Am Fam Physician. 2008 Jan 1;77(1):82-84.
What are the effects of drug treatments in women with premenstrual syndrome (PMS)?
Spironolactone. Randomized controlled trials (RCTs) found that luteal-phase spirono-lactone improved psychological and physical symptoms of PMS over two to six months compared with placebo.
LIKELY TO BE BENEFICIAL
Alprazolam. RCTs found that luteal-phase alprazolam improved most physical and psychological symptoms of PMS after three to six months' treatment compared with placebo, including severe symptoms in women with premenstrual dysphoric disorder. Mild adverse effects were common. Benzodiazepines are associated with dependence.
Buspirone. One RCT found that buspirone (luteal or continuous) was more effective than placebo in improving self-rated global improvement at four months in women with premenstrual dysphoric disorder. Results for individual psychological and physical symptoms were inconclusive. Mild adverse effects were common.
Gonadorelin Analogues for Less Than Six Months. One systematic review found that gonadorelin analogues reduced overall symptoms of PMS over three to six months compared with placebo. Women taking gonadorelin analogues were three times more likely to have adverse effects, including hot flashes, aches, night sweats, nausea, and headaches, than women taking placebo. The addition of hormonal add-back therapy to reduce long-term adverse effects did not reduce effectiveness. However, treatment with gonadorelin analogues without hormonal add-back for longer than six months carries a serious risk of osteoporosis, limiting their usefulness for long-term treatment.
Metolazone. One RCT found that luteal-phase metolazone reduced premenstrual swelling and weight gain, and improved mood symptoms compared with placebo.
Nonsteroidal Anti-inflammatory Drugs. RCTs found that luteal-phase mefenamic acid or naproxen sodium improved physical and psychological premenstrual symptoms over three to six months compared with placebo. The RCTs provided little information on adverse effects.
TRADE-OFF BETWEEN BENEFITS AND HARMS
Clomipramine. RCTs found that clomipramine (luteal or continuous) improved psychological symptoms of PMS over three treatment cycles, but not physical symptoms. A proportion of women stopped treatment because of adverse effects, such as drowsiness, nausea, vertigo, and headache.
Danazol. RCTs found that danazol reduced overall premenstrual symptoms after three months' treatment compared with placebo, but had important adverse effects associated with masculinization when used continuously in the long term.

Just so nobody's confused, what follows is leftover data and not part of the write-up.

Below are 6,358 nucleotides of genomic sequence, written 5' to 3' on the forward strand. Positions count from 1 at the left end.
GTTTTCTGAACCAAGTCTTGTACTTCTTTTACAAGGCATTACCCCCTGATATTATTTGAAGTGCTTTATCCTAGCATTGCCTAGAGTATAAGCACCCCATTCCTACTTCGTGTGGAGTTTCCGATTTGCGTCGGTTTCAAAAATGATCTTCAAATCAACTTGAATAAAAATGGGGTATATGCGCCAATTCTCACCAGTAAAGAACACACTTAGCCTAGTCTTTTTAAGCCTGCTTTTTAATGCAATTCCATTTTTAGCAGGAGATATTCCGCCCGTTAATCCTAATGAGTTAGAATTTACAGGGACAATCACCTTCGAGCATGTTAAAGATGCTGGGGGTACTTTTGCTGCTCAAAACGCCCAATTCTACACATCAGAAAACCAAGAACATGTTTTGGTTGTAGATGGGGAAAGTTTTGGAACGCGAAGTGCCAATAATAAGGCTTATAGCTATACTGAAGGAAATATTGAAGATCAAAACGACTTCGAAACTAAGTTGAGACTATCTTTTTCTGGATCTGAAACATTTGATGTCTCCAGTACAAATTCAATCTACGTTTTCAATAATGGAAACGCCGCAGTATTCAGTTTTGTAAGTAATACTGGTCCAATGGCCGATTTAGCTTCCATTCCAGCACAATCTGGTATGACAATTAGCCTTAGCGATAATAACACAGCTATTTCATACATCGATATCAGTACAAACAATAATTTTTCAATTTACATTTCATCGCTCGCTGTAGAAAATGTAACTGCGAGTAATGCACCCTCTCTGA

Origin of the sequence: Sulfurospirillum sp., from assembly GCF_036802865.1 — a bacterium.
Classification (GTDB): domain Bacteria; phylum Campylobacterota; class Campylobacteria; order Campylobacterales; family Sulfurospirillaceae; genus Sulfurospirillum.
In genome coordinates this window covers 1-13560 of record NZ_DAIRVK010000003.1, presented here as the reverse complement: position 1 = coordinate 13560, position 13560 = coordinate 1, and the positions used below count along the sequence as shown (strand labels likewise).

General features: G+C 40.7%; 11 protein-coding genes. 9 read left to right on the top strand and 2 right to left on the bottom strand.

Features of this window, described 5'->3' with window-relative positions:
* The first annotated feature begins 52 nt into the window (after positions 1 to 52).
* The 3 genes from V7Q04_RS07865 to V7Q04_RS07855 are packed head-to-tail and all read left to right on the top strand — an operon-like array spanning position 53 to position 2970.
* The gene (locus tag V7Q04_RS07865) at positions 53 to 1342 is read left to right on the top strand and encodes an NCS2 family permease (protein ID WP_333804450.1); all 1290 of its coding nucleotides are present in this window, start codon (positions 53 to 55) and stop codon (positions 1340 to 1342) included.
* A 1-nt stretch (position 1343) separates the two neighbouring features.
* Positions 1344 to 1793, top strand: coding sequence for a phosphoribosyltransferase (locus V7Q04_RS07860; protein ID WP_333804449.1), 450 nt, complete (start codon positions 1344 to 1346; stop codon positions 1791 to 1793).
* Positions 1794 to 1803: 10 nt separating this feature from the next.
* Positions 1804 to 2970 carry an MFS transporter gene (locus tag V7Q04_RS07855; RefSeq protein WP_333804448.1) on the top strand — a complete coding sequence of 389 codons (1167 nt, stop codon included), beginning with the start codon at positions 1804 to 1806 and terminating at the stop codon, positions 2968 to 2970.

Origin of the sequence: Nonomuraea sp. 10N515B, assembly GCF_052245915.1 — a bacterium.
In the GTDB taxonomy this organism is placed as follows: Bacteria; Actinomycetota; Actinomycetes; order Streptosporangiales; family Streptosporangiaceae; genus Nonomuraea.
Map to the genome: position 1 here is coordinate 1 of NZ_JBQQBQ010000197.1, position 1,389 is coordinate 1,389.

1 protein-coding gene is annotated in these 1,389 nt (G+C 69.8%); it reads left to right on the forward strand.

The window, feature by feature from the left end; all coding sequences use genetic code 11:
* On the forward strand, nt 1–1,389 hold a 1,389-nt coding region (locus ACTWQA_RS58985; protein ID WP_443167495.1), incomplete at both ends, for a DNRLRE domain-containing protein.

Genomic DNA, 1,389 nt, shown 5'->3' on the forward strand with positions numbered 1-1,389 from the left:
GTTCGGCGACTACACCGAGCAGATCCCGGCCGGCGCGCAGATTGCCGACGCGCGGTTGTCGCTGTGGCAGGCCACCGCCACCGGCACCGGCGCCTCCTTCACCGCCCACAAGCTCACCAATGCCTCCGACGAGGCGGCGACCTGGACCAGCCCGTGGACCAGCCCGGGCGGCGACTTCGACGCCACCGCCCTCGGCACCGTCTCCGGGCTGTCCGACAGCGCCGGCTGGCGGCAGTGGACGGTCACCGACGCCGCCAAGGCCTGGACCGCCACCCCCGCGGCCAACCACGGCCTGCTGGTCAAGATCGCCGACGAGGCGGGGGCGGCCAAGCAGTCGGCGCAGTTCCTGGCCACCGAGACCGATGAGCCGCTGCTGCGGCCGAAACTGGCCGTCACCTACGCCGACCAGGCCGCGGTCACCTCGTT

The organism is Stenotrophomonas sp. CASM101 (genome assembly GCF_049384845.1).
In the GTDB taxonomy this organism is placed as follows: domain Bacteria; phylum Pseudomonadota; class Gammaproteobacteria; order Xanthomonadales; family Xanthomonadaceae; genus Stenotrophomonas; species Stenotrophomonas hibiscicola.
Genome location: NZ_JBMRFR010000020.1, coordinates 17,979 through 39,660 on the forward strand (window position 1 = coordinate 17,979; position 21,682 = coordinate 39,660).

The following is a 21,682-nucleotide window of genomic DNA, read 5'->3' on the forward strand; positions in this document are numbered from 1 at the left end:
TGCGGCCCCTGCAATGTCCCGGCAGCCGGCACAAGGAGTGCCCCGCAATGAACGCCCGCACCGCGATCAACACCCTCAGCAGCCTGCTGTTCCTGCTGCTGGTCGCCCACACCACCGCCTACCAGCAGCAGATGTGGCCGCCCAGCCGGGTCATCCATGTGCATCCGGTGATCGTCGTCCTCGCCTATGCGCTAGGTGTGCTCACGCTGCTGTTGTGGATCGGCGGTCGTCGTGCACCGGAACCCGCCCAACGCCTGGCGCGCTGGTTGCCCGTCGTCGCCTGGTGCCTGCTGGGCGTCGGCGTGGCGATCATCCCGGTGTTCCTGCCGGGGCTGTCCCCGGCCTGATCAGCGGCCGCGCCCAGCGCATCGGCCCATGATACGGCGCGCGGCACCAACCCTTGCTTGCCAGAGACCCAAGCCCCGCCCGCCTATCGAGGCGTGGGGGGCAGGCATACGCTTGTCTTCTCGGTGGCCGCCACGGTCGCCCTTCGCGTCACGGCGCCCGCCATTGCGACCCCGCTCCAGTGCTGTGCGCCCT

Selective Serotonin Reuptake Inhibitors (SSRIS). One systematic review and subsequent RCTs found that SSRIs improved pre-menstrual symptoms over two to six cycles compared with placebo, but caused frequent adverse effects. Current evidence indicates no clear relationship between SSRIs and increased risk of suicide, but there is concern that SSRIs may increase the risks of self-harm and suicidal ideation. Regulatory authorities in Europe, including the United Kingdom, and in the United States have issued warnings about the use of SSRIs in children and adolescents.
What are the effects of hormonal treatments in women with PMS?
LIKELY TO BE BENEFICIAL
Contraceptives (Oral). One RCT found that oral contraceptives improved certain premenstrual symptoms (i.e., appetite, acne, and food cravings) compared with placebo, but did not improve mood-related symptoms on a 21/7 day schedule. Another RCT found that oral contraceptives improved mood-related symptoms (e.g., depression, anxiety, mood swings, irritability) and physical symptoms of premenstrual dysphoric disorder (e.g., increased appetite, breast tenderness, bloated sensation, headaches, muscle pain) compared with placebo on a 24/4 day schedule.
TRADE-OFF BETWEEN BENEFITS AND HARMS
Progesterone. One systematic review found an improvement in overall premenstrual symptoms in women taking luteal-phase progesterone for two to six months compared with placebo. A second systematic review (of two RCTs also included in the first review) found no overall improvement in premenstrual symptoms in women taking luteal-phase progesterone for two to four months compared with placebo.
Although the first review found a wide range of adverse effects associated with progesterone (including excessive bleeding, dysmenorrhea, abdominal pain, nausea, and headache), it found no significant difference in the frequency of withdrawals caused by adverse effects.
Progestogens. One systematic review found that pro-gestogens reduced premenstrual symptoms over three or four cycles compared with placebo. It found no significant difference between progestogens and placebo in the proportion of women who withdrew because of adverse effects. The most common adverse effects associated with progestogens are nausea, breast discomfort, headache, and menstrual irregularity. Progestogen may induce PMS symptoms in some women.
Estrogens. Limited evidence from one RCT suggested that continuous estradiol might improve symptoms of PMS after three months' treatment compared with placebo. However, the magnitude of any effect is unclear. Important adverse effects of estrogen include increased risk of breast cancer, endometrial cancer, stroke, and venous thromboembolic disease.
Tibolone. One small RCT found limited evidence that continuous tibolone improved premenstrual symptom score over six months compared with placebo (multivitamins).
What are the effects of psychological interventions in women with PMS?
Cognitive Behavior Therapy. Weak RCTs provided insufficient evidence to assess cognitive behavior therapy in women with PMS.
What are the effects of physical therapy in women with PMS?